SA: When I had my first digital camera, I found some colorful cross-processing effects for Photoshop. I used them very frequently like everyone else did, and thought my photos were unique, just like everyone else did, until I “really” started cross-processing. Coming to Samsun was a real breaking point in my thoughts, not only because this city had an amazing nature, it was also because I found hundreds of free expired positive films which I was going to start experimenting with. I think the unexpected results in these films made my works unique. Even I cannot repeat the same outcome once again. The feeling with the film is an addiction, which cannot be overcome with the highest tech-gear you can ever have. It is also funny to see the expression on people’s faces when the photos they think were digitally manipulated turn out to be shot on film and the ones they think were film turn out to be digital.
AP: What kind of equipment and techniques do you use to create your pictures?
SA: At first I used to manipulate my digital photos a lot, I mean quite a lot. After seeing the results from films, I thought that no Photoshop technique could even get closer to the real taste of films. Nowadays I use Photoshop less in my digital photos. I love using old stuff, not just old expired films, also old cameras (mostly previously owned by my father and grandfather) I have more than ten cameras, most of them are analog cameras, and oldest one is about 60 years old. I use old manual lenses on my digital SLR camera. Their quality is amazing compared to their cost. I use digital cameras for long exposures especially, but I do not have a choice of gear, I love taking photos with any gear I can find at that moment, an SLR, a cell-phone or a pin-hole camera does the job. I am trying hard for not being a slave of my equipment.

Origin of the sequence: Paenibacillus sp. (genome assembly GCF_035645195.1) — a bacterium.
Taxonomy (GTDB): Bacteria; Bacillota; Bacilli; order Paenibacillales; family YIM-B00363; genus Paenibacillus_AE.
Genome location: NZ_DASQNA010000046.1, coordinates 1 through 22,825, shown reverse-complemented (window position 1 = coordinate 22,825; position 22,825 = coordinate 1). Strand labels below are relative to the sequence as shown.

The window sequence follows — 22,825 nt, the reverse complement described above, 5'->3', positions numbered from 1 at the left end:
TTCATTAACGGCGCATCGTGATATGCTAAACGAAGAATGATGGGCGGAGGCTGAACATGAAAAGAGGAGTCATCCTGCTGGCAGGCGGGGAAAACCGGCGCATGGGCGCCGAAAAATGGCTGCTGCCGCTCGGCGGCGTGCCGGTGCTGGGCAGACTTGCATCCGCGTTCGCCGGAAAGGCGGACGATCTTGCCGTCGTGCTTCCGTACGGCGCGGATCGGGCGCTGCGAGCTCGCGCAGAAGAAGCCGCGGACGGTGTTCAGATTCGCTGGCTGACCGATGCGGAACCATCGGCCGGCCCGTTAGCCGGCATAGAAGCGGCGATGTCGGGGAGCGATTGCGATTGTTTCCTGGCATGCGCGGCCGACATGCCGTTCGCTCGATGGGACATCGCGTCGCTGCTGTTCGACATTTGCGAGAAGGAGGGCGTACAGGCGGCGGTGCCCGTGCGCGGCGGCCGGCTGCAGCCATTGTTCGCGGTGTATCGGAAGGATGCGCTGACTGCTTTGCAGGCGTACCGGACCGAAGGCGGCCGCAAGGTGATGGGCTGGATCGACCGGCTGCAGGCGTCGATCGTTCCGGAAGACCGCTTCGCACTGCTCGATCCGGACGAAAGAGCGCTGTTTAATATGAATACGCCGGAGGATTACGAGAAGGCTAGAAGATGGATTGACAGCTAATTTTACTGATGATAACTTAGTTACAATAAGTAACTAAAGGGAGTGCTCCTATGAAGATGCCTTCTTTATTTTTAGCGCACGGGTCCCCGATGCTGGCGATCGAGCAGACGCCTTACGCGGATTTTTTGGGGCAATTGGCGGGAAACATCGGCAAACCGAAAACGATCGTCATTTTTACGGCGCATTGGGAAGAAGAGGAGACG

SA: I am still experimenting things on what I do. I think this does not make me an expert. I see myself as a curious guy who loves taking photos. If being a professional is earning money from my works, then, I am not a pro, though; I sell my works, especially my paintings. The customers have been my friends and they pay the price as a dinner or a night out. Sometimes I give my photos for free too.
AP: What is the formula for success in your activity?
SA: I work hard, I travel a lot to see new things. My grandfather once told me to carry my camera with me wherever I go. I do what he said. My friends generally get bored as I stop them to take photo of a good landscape I saw, but I don’t care spending hours near a tree or a rock in the beach. Besides working I read a lot about photography and new techniques.
AP: Is there someone who supports you in your creativity?
SA: My parents and relatives support me in photography so much. Whenever I have an exhibition, I still send the photos to my grandfather’s studio, which is about 1000 kilometers away, to get them printed and get his thoughts.
AP: Would like to wish something to your readers and AstrumPeople?
SA: I could only tell them to never stop trying. There are still many things to be discovered when it comes to photography, it is nearly an endless area to work. No one should be afraid of failure, sometimes failure is a better teacher than success. I once had some shots of a beach with film and then I found out that the lens was broken. I cross processed the film, I was sure that the photos were going to be useless, but I saw that the broken lens has given an effect which was very original and these photos are now among my most favourite ones.